On the preferred location to purchase manga, the majority (77% of respondents) answered that they buy manga at major bookstore chains. Bookstore chains such as Gramedia and Toko Gunung Agung (also other chains) are still the main source to get new manga. What is more unexpected is that buying online occupies the second place with 13%, though we don’t get detailed information on what online shopping sites are used to purchase manga, whether they are the online shopping service of major bookstore chain or online trading platforms.

Readers’ Preferences 

The respondents’ preferred genre mostly focus on fantasy, slice-of-life, romance, comedy, mystery, and action. Looking at the large proportion of respondents choosing fantasy,  we can see that there is a high interest for comics with fighting scenes (which are usually featured heavily in fantasy stories like Fullmetal Alchemist). Also, from the popularity of slice-of-life, romance, and comedy, then we can also assume that love stories or even romantic comedies are preferred by the market at large. The market for superhero, sport, and sci-gi genres are niche market based on the survey.

For the manga that the respondents read regularly, two long-running titles, Detective Conan and One Piece, appear the most in the respondents’ answers. Then, there is My Hero Academia which has only been recently began to be published in Indonesia. The popularity of My Hero Academia manga may be influenced by the popularity of the anime. Other series mentioned by the respondents can also be said to have been popularized by anime adaptations, such as Gekkan Shoujo Nozaki-kun, Nisekoi, and Attack on Titan. Aside from those titles, there are also series that have not been adapted into anime yet, but have their own strong fanbase (such as I am Hero and Captain Alice), and there are even manga that has been published in Indonesia first before the anime adaptation was aired (such as Altair).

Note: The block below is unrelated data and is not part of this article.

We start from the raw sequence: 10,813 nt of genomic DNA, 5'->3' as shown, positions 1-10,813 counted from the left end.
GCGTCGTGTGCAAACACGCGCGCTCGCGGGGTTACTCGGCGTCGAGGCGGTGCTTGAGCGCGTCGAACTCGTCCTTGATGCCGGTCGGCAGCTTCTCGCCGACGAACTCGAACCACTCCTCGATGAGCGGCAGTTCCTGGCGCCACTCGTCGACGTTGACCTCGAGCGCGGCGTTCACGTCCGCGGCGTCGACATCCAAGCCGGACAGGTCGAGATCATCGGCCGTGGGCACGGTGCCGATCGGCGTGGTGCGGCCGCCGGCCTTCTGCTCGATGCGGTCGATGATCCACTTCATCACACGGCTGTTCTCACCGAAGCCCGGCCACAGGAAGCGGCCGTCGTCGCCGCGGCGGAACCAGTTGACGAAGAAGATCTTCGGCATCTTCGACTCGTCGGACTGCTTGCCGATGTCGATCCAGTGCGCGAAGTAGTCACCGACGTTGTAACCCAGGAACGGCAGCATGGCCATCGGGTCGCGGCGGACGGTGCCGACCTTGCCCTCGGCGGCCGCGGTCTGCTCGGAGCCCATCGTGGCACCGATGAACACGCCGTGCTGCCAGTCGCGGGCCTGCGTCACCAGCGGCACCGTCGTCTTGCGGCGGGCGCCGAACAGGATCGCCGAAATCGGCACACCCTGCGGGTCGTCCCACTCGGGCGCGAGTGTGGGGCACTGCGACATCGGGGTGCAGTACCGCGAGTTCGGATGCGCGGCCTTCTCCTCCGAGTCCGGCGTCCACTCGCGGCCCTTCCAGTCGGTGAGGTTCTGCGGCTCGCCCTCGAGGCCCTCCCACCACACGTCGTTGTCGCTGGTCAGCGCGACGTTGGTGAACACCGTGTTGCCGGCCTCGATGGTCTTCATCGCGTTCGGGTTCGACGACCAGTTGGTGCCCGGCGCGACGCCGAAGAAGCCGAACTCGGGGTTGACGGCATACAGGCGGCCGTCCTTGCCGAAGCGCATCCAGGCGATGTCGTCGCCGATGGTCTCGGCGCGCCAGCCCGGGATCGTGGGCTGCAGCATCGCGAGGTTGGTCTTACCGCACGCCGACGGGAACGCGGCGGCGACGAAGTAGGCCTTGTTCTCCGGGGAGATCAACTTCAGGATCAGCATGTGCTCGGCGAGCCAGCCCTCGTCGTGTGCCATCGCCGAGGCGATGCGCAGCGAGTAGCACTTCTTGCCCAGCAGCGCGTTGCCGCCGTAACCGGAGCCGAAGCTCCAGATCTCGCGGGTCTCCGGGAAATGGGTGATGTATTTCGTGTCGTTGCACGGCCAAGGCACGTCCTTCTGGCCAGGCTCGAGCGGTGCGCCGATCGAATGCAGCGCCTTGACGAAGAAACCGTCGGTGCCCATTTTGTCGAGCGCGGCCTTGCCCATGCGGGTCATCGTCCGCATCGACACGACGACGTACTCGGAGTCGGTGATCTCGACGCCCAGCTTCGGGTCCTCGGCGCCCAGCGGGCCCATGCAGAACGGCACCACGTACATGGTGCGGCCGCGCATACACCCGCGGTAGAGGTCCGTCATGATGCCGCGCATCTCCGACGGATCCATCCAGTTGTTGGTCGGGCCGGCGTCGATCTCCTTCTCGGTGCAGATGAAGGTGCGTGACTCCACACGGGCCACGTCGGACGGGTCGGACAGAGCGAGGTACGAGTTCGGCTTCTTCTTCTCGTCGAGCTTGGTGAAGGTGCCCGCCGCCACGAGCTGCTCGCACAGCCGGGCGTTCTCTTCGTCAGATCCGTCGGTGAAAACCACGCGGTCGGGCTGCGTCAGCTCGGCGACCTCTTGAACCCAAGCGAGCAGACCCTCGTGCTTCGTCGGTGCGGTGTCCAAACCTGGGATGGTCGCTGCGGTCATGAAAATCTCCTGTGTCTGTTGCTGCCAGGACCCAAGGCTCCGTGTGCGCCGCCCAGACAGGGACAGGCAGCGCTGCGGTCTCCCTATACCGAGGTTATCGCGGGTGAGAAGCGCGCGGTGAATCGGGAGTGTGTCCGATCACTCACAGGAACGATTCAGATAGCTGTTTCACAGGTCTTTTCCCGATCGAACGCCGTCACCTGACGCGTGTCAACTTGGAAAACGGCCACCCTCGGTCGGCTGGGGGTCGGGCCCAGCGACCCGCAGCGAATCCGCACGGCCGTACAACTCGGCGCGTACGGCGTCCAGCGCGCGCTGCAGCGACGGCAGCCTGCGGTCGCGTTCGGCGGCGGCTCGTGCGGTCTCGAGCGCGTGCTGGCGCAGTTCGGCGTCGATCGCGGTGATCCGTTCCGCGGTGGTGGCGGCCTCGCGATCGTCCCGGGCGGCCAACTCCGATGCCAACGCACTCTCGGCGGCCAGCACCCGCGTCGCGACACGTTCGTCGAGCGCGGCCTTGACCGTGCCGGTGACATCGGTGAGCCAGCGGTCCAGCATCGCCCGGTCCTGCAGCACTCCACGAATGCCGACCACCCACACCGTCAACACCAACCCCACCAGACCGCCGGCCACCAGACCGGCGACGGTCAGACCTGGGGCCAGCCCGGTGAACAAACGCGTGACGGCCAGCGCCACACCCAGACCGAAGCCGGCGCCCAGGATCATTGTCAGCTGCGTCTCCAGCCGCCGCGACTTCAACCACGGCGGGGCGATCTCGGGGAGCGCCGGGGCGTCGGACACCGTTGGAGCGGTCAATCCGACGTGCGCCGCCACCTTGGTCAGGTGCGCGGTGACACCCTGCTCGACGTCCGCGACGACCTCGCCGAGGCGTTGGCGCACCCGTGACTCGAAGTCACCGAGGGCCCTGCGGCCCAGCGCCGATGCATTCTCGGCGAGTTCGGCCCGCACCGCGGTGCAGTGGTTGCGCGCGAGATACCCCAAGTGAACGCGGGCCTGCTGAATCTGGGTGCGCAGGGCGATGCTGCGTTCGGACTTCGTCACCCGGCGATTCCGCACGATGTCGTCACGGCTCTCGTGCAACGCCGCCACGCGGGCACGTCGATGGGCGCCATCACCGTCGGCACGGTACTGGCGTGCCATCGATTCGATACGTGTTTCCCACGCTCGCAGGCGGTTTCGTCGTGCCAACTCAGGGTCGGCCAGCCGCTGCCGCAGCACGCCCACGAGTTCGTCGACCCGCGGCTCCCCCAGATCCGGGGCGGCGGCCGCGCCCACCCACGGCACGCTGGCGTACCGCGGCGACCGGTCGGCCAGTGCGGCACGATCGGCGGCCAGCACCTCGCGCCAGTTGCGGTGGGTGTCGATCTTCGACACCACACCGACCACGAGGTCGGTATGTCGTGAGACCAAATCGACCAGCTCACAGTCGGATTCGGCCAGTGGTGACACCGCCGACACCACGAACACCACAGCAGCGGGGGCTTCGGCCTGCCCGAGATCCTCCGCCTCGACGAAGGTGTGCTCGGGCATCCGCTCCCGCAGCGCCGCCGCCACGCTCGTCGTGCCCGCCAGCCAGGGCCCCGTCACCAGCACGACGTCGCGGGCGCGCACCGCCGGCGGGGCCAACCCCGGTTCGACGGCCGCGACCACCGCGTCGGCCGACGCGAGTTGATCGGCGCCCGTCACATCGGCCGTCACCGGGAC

Analysis of Factors Influencing Manga Preferences  and Purchase

Influence of Adaptation

Almost all of the respondents (96%) said that they have also watched the anime adaptation of manga, especially the ones that they read regularly. From that number, 138 respondents said that watching the anime does affect their decision to buy the manga that has been published in Indonesia, while 77 respondents said that it does not affect their decision. When we consider the previous part, we can see the pattern where the airing and popularity of anime adaptation, and even other forms of adaptations, do give some extra boost to the purchase of the manga series. This situation can be seen with My Hero Academia, which has attracted general interest (appealing to both male and female readers and not limited by genre preferences). With Nozaki or Is the Order a Rabbit?, the effect also happens, but limited mainly to the targeted demographic of the respective manga.

The influence of anime adaptation can also be seen from the respondents’ suggestions of what manga series they want to see published in Indonesia. Series that have a lot of fans through adaptations are Gintama and Shokugeki no Souma. Other titles mentioned by respondents that have also been adapted but haven’t been released in Indonesia include Miss Kobayashi’s Dragon MaidBungou Stray Dogs, etc.